Operators of privately-owned public service vehicles (PSVs) will come under greater scrutiny from next year, as owners attempt to crackdown on unruly behaviour.
The umbrella organization of PSV owners has announced plans to keep a close eye on drivers by introducing a command centre from which the vehicles, as well as drivers’ behaviour, can be monitored.
Chairman of the Alliance Owners of Public Transport (AOPT) Roy Raphael told Barbados TODAY this would be done through global positioning system (GPS) navigational facilities and a rapid response system.
“Next year God willing we are going to be opening our own command centre. The command centre will have two components. The first component will be the monitoring of all PSVs via a GPS system . . . and the public will get an opportunity to see where the next bus will be. And then the second phase of the command centre will see a patrol unit where inspectors will be patrolling and actually responding to reports out there, particularly from complaints from the command centre,” Raphael explained.
He said the inspectors were expected to be provided by the Transport Authority through the Ministry of Transport, and would be assigned to the PSV command centre.
He said the organization was in the process of identifying a venue near the new River Bus Terminal on Nursery Drive, The City to establish the centre, and was hoping that it would be operational by the middle of 2018.
In the meantime, Raphael said, the AOPT had already launched a pilot project with GPS facilities on 12 PSVs plying various routes.
“We need to have a number of the PSVs with GPS. Right now we are doing a pilot project where we have about 12 PSVs with GPS [units] and we can tell where they are and we can also monitor their speed, if they stop at a bus stop, if they are off route. We can monitor that now that we are about to put our command centre in place,” the spokesman for the PSV owners said.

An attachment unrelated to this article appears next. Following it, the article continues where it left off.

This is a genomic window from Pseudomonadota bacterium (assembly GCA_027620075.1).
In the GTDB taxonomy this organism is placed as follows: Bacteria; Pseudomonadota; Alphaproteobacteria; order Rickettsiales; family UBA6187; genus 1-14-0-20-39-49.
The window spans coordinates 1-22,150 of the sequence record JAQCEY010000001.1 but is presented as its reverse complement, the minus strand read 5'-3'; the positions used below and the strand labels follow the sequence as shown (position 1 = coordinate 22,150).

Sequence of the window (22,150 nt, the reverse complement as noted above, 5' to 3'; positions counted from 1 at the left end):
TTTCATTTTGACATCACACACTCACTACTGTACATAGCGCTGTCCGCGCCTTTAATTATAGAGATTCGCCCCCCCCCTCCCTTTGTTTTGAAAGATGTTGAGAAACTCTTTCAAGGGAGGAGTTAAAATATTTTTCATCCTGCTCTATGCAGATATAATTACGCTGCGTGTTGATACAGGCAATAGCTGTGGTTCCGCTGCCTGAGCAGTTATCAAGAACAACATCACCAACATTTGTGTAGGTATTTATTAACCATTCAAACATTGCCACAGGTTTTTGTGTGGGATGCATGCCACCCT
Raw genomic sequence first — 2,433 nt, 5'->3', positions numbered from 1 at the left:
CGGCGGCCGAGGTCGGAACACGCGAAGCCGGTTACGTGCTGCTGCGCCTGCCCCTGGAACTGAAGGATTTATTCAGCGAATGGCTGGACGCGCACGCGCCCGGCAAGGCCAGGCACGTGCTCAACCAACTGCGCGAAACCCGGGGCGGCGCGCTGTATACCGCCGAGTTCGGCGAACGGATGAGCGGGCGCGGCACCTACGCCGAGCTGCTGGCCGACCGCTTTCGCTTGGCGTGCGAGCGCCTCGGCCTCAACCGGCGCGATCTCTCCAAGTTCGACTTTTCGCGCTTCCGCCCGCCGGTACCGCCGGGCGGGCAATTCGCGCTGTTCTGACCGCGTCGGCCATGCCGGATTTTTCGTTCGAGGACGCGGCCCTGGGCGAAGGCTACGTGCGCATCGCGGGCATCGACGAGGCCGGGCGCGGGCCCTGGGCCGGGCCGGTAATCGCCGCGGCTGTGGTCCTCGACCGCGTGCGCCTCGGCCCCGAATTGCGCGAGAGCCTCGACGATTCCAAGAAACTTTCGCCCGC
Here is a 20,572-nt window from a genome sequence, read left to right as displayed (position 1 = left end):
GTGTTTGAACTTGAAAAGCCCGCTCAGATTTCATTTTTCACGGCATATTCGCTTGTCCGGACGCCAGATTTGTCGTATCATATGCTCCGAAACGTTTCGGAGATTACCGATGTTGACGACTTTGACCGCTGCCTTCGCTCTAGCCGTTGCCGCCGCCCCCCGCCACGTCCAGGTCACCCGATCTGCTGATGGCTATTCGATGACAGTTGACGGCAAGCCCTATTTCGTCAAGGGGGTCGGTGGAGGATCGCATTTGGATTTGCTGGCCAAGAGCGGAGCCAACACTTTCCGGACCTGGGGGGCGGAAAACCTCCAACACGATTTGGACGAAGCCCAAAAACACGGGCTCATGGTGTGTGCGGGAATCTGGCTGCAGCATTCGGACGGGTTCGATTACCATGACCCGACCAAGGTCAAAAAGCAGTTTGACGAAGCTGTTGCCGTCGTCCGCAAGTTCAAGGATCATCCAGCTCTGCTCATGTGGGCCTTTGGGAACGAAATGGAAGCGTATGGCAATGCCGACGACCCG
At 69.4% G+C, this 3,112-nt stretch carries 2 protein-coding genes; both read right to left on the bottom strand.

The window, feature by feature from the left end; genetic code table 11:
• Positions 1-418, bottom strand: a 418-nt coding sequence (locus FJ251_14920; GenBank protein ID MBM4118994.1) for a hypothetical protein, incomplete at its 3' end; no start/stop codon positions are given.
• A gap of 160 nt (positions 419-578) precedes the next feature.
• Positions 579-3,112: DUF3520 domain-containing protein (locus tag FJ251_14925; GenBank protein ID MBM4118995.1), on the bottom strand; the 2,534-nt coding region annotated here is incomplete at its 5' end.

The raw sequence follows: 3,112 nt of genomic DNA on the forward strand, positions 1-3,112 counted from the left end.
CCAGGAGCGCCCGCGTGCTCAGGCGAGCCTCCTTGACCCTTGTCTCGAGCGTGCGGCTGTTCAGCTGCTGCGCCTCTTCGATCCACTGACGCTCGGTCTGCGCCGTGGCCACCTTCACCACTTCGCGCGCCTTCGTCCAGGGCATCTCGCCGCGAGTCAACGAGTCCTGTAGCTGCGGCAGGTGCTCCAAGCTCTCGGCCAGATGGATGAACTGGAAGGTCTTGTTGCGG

Raphael said the playing of loud music by ZR and minibus drivers remained a worrying issue for the owners, many of whom, he said, did not spend time aboard the vehicles to monitor the operators.
He said there were still too many complaints from passengers about the noise levels and the type of music being played on these vehicles, charging that this lawlessness was taken place at a time when the association was trying to get the PSV owners to exercise greater control over those who operate their vehicles.
“We are very, very concerned . . . about the type of music being played, particularly what they [drivers] called promotional music, and we are getting a number of calls from the public, particularly about the type of lyrics being played on the vans . . . and some of them are loud, and they have some PSV operators who fail to cooperate with the passengers when asked to turn it down,” Raphael lamented.
“There are some PSV owners who just do not go on their vehicles to see what state the vehicles are in. So we are calling on the owners to be more mindful to take the opportunity go on their vehicles and witness what the public is concerned about. It is against the law generally to play music on public service vehicles,” he warned.
He cautioned that the new Road Traffic Act which should soon come into force, provides for the suspension of a permit for six months, after three complaints are made against an owner. The Act, which was recently passed by Parliament imposes tougher penalties for breaches and calls for random drug and alcohol testing.